There’s really no sugar coating it: right now Sbisa is not good enough to be an NHL regular. He’s been terrible this season, and terrible for every other season of his NHL career. Since 2012, he has been one of the very worst defensemen to receive regular NHL minutes.
And on the idea of the Canucks signing Sbisa (keep in mind this article is from March 19):
(Sbisa’s) “put-up-or-shut-up” seasons should have been the last couple of years and he simply has not done enough of the ‘putting up’ to warrant a team committing nearly $3 million to him.
I highly doubt that Canucks brass are delusional though, so even if Sbisa is back next season, I can’t see it being for more than one year.
Oh ye of too much faith, Rhys.
So is Canucks brass delusional? Jim Benning spoke to the media about signing Sbisa later yesterday.
“He plays his best games in those heavy games (against Anaheim, LA, San Jose). He’s a guy that can separate forwards from the puck. He has the strength and he’s young.”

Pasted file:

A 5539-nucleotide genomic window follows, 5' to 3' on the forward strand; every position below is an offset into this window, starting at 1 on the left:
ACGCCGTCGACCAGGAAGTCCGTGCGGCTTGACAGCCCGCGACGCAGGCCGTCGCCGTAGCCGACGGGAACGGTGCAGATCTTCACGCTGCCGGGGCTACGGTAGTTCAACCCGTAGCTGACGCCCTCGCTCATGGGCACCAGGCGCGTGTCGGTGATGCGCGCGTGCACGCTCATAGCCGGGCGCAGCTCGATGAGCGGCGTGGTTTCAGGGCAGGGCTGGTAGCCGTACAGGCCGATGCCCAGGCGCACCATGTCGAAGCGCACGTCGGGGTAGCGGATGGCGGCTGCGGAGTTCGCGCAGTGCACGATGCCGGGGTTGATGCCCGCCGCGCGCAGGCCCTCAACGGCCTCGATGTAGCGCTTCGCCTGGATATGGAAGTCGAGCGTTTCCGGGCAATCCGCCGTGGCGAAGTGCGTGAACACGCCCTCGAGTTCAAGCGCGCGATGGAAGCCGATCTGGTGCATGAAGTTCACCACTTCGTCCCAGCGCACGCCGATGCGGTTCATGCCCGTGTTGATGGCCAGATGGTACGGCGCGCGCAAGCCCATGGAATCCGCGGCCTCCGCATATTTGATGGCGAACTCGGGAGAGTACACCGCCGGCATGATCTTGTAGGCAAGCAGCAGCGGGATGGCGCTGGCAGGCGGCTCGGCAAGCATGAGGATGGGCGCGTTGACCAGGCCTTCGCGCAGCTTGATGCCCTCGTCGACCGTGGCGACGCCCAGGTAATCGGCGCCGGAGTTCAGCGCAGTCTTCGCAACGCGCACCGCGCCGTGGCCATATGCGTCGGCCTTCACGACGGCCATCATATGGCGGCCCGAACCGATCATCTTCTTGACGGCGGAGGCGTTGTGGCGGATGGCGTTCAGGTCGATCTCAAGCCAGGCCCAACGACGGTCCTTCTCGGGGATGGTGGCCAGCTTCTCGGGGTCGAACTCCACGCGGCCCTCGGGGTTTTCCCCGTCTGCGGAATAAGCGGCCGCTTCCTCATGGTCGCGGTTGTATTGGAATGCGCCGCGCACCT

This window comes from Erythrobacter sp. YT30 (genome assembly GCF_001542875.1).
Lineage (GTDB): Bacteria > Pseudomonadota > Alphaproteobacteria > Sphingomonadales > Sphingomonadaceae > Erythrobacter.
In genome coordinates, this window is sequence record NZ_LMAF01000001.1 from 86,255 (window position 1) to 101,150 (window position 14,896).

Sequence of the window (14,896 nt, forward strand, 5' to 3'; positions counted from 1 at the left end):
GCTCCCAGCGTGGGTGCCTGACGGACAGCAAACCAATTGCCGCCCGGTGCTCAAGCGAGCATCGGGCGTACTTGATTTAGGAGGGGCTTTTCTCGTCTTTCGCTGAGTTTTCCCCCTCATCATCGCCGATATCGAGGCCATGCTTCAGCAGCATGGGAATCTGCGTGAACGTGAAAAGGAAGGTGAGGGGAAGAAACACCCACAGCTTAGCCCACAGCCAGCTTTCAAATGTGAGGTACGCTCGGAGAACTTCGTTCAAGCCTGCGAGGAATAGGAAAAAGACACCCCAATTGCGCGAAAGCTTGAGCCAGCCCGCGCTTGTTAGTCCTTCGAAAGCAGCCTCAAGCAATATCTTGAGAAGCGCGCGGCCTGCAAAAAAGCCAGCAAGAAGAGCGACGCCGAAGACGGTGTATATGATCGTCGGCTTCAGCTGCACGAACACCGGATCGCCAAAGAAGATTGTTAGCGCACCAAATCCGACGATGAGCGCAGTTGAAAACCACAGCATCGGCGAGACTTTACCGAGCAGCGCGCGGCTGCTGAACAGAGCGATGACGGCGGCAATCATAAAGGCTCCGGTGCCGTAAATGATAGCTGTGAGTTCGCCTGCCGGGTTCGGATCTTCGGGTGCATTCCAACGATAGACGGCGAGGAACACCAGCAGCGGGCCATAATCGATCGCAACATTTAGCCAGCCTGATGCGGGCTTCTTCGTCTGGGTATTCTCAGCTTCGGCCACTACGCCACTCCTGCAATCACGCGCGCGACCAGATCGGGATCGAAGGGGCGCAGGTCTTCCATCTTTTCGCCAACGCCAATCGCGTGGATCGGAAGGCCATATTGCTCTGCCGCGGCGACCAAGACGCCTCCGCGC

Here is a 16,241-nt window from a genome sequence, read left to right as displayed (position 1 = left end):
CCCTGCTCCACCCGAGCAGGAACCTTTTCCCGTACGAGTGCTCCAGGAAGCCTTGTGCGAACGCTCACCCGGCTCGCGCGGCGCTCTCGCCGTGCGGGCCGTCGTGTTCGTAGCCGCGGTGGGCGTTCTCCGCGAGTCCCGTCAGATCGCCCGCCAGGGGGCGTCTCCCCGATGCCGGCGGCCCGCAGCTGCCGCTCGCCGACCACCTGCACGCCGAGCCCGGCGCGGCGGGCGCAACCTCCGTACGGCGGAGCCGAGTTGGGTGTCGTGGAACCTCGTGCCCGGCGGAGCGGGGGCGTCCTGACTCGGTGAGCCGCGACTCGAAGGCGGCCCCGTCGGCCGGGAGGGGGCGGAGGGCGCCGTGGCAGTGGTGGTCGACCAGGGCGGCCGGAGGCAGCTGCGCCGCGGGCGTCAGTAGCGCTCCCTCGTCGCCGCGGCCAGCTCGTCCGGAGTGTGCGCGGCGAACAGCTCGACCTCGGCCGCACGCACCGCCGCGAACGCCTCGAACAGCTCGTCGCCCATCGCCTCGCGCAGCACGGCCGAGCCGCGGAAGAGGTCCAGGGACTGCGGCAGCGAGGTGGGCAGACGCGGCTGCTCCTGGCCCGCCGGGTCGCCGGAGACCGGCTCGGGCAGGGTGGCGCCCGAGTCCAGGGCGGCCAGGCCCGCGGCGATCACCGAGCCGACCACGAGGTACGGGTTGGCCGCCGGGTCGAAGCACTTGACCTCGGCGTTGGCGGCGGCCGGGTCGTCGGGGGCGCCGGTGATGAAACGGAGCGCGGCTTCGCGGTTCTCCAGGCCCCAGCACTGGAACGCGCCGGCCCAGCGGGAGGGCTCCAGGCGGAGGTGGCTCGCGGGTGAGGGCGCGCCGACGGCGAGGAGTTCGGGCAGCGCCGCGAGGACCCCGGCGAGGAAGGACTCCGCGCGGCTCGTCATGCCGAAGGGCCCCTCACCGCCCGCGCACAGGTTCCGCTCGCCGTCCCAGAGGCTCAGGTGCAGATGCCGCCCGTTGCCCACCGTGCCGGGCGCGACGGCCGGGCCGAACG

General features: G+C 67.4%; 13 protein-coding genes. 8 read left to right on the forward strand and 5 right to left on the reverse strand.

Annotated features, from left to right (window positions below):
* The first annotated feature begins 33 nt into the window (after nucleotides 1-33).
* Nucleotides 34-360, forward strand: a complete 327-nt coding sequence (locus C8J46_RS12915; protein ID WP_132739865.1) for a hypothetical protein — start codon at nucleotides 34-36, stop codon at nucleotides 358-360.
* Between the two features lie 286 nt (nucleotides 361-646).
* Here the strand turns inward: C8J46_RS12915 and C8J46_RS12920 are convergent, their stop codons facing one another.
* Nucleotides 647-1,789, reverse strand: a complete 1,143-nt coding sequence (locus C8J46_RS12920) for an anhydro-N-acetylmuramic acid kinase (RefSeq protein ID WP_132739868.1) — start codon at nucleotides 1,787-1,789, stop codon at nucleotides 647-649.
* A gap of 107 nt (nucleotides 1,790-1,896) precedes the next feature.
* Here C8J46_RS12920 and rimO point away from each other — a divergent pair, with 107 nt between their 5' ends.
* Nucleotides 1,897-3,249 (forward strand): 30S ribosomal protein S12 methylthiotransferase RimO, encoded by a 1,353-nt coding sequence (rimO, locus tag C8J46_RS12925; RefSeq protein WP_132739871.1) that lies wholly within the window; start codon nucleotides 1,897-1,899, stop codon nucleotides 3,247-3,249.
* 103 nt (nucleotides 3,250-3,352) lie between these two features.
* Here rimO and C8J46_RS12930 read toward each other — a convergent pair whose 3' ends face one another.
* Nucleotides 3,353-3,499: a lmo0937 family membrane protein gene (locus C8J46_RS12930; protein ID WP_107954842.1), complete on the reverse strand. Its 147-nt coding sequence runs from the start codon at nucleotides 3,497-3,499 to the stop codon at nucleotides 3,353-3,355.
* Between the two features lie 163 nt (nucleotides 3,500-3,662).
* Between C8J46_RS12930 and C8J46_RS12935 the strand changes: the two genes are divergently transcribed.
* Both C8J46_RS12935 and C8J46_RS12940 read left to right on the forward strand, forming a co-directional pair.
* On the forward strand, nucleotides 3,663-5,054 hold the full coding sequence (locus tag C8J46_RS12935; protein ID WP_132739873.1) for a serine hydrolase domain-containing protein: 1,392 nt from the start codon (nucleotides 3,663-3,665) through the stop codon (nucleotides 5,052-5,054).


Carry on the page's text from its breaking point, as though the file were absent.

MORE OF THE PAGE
“He’s been good for us. That one stretch when we had three defensemen go down on that road trip out east, he really stepped up. He was one of the leaders back there. He’s continued to improve all year. He’s physical. He blocks shots. He’s an old kind of throwback, stay at home defenseman.”
What’s scary is the numbers say the opposite of what Benning believes to be true. It’s clear the Canucks see potential in Sbisa and that’s what they paid for, but is it well placed?
From watching Sbisa, you realize he’s pretty much the opposite of Chris Tanev. Tanev almost always makes the right play. He stays calm, reads the opposition correctly, and always makes a smart clearance or pass. He makes great decisions.
Sbisa does not. This season he has panicked, he has given up pucks countless times, and he has done this consistently. Where Tanev has all the mental game a defenseman can have, Sbisa has none of it.